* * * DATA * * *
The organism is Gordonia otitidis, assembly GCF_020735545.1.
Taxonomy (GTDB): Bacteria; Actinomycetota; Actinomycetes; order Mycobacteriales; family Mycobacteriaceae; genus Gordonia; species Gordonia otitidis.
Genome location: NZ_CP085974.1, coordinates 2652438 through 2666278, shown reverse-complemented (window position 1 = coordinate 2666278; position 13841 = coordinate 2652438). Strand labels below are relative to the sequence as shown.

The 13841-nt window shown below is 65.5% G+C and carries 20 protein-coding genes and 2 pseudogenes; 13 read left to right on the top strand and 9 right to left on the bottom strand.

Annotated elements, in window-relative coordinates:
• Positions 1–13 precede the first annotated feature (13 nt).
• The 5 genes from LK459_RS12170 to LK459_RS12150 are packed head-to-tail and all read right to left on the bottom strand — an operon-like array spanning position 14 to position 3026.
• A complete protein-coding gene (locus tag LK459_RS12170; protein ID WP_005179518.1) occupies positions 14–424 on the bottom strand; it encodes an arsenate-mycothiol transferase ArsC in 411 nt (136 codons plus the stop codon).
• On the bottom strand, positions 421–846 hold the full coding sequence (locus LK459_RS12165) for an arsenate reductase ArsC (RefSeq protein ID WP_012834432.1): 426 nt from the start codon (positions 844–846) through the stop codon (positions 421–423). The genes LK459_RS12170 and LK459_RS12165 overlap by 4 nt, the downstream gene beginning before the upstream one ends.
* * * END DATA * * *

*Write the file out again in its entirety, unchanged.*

The organism is Gordonia otitidis, assembly GCF_020735545.1.
Taxonomy (GTDB): Bacteria; Actinomycetota; Actinomycetes; order Mycobacteriales; family Mycobacteriaceae; genus Gordonia; species Gordonia otitidis.
Genome location: NZ_CP085974.1, coordinates 2652438 through 2666278, shown reverse-complemented (window position 1 = coordinate 2666278; position 13841 = coordinate 2652438). Strand labels below are relative to the sequence as shown.

The 13841-nt window shown below is 65.5% G+C and carries 20 protein-coding genes and 2 pseudogenes; 13 read left to right on the top strand and 9 right to left on the bottom strand.

Annotated elements, in window-relative coordinates:
• Positions 1–13 precede the first annotated feature (13 nt).
• The 5 genes from LK459_RS12170 to LK459_RS12150 are packed head-to-tail and all read right to left on the bottom strand — an operon-like array spanning position 14 to position 3026.
• A complete protein-coding gene (locus tag LK459_RS12170; protein ID WP_005179518.1) occupies positions 14–424 on the bottom strand; it encodes an arsenate-mycothiol transferase ArsC in 411 nt (136 codons plus the stop codon).
• On the bottom strand, positions 421–846 hold the full coding sequence (locus LK459_RS12165) for an arsenate reductase ArsC (RefSeq protein ID WP_012834432.1): 426 nt from the start codon (positions 844–846) through the stop codon (positions 421–423). The genes LK459_RS12170 and LK459_RS12165 overlap by 4 nt, the downstream gene beginning before the upstream one ends.